Bad writing permeates nearly every interaction between the idealistic Gordon and the corrupt Bullock. Donal Logue handles the material better than McKenzie but both are drawn too broadly as characters. Really, the above words are all I can think of to describe the way they’re characterized. Gordon is ‘idealistic’ and Bullock is ‘corrupt’. That’s all I got cuz that’s all the show gave me. And if the creators want Gotham to feel like a cop show then the main characters need to behave…uh…more like cops.
For example, would a detective go up to a little boy who just watched his parents die and promise him that he would catch the killer? And then upon discovering that the guy they caught was framed, would he knock on the boy’s door and tell him that? And would he then ask the boy to not tell anybody about their conversations and then promise again to catch the real killer? It’s terribly handled the way the show tries to force a connection between young Bruce Wayne and young Jim Gordon. The explanation we get is that Gordon’s father died when he was young so he feels bad for the kid, but come the fuck on. The only reason Gordon clues little Wayne (ha) in on the investigation is because the writers know he will be Batman one day and needed to find a way to plug him into the show.
I don’t envy show runner Bruno Heller. I know he’s capable of great writing. He was behind HBO’s Rome after all. Gotham can’t be all his fault. I’m sure the executives at FOX want the show to be one thing, their investors want it to be another, and Heller is caught in the middle. He’s also trying to please die hard fans and welcome people who have never heard of the Batman universe. Then he’s gotta recreate characters while making them similar enough to their comic counterparts. It’s no easy task.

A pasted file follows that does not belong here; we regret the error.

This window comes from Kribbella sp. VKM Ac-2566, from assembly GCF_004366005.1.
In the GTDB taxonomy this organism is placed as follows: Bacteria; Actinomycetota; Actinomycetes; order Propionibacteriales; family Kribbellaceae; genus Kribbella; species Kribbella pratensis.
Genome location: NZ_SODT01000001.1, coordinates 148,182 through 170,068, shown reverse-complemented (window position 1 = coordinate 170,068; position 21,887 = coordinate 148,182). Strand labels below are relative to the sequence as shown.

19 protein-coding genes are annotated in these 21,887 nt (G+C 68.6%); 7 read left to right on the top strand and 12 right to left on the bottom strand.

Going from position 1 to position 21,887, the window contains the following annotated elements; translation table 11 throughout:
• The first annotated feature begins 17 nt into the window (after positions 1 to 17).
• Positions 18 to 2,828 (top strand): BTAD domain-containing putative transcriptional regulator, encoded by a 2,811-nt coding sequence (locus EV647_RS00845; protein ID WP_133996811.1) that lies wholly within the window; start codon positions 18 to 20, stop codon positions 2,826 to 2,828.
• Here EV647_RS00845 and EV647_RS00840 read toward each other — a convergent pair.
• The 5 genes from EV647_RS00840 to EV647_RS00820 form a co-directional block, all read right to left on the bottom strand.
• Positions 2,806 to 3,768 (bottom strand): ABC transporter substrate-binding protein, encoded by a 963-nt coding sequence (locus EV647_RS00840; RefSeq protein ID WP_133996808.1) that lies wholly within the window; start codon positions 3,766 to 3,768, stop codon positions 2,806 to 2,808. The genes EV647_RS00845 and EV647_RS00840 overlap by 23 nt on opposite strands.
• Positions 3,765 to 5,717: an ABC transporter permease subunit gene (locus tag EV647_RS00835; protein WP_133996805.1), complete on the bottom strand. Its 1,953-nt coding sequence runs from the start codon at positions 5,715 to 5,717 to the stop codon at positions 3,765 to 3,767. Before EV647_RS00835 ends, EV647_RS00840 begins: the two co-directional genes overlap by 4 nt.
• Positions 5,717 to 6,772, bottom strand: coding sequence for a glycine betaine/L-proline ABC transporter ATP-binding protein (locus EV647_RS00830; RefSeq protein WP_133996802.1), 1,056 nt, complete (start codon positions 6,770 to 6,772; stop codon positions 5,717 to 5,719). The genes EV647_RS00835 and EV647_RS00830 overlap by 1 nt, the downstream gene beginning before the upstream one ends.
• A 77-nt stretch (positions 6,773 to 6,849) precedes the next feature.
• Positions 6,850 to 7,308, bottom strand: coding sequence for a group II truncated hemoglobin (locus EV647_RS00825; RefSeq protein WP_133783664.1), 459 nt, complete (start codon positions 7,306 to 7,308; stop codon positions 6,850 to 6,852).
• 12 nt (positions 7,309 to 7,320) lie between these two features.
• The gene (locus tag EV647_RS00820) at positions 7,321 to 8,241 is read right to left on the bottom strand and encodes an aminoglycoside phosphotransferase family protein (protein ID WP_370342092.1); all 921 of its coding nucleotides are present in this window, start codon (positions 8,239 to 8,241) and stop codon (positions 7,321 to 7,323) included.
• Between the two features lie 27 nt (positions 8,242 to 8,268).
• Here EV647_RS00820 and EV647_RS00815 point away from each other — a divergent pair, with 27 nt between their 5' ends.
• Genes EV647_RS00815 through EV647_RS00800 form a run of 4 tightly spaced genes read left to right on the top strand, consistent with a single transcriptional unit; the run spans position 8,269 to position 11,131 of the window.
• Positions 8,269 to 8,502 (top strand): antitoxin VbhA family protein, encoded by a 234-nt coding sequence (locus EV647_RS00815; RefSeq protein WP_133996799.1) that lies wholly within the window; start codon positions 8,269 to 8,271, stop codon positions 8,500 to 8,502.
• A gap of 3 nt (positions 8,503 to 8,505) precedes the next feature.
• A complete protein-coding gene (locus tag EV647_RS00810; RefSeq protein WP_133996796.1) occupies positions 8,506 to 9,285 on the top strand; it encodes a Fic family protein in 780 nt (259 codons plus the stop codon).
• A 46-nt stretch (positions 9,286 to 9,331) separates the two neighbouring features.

The result though is a show that tries to please everyone and winds up pleasing no one. I can’t shake the feeling that my first reaction when I heard about this show was the right one: Bruce Wayne shouldn’t be in it at all and they should just adapt Gotham Central. In case you don’t know, Gotham Central is a comic series about the Gotham Police department struggling to remain relevant in a city patrolled by a superhero. Batman is barely in it but his presence looms over every issue. It’s brilliant, gritty and an interesting spin on the whole mythology. Gotham is trying too hard to have its cake and eat it too. We’ve got the cop angle but we’ve also got young Bruce Wayne, too many villains (don’t even get me started on Poison Ivy’s intro and that awful Joker tease), an utterly corrupt police force, two powerful mobsters, and a potential lesbian love triangle. That last one is the most offensive. Making Gordon’s fiancée a former lesbian who once dated a rival cop of his is just soap opera bullshit and it cheapens all three characters.
There are bright spots here and there. John Doman shows up at the end as mob kingpin Carmine Falcone (fans will hate the way the show pronounces his name) and he’s very effective in the role. He provides the episodes’ only laugh line and could be an interesting villain, particularly in the way he tries to bring Gordon over to his side. The final scene between Bullock, Gordon and Cobblepot tries to set up what the show will be about (Gordon fighting corruption on all sides) and even if it’s only one third a success, that’s still one third more successful than the rest of the scenes.
But overall, this was close to a disaster; a show with no consistent tone and way too eager to please everyone. I’ll give it another two episodes to see if it picks up but only because I love this universe. If this was any other show, I don’t think I would have made it through the whole hour.
P.S. The music score was downright OPRESSIVE. It never let up and seemed to be saying, ‘THIS IS EXCITING, THIS IS EXCITING, THIS IS EXCITING’ in order to make up for how uninteresting the plot was.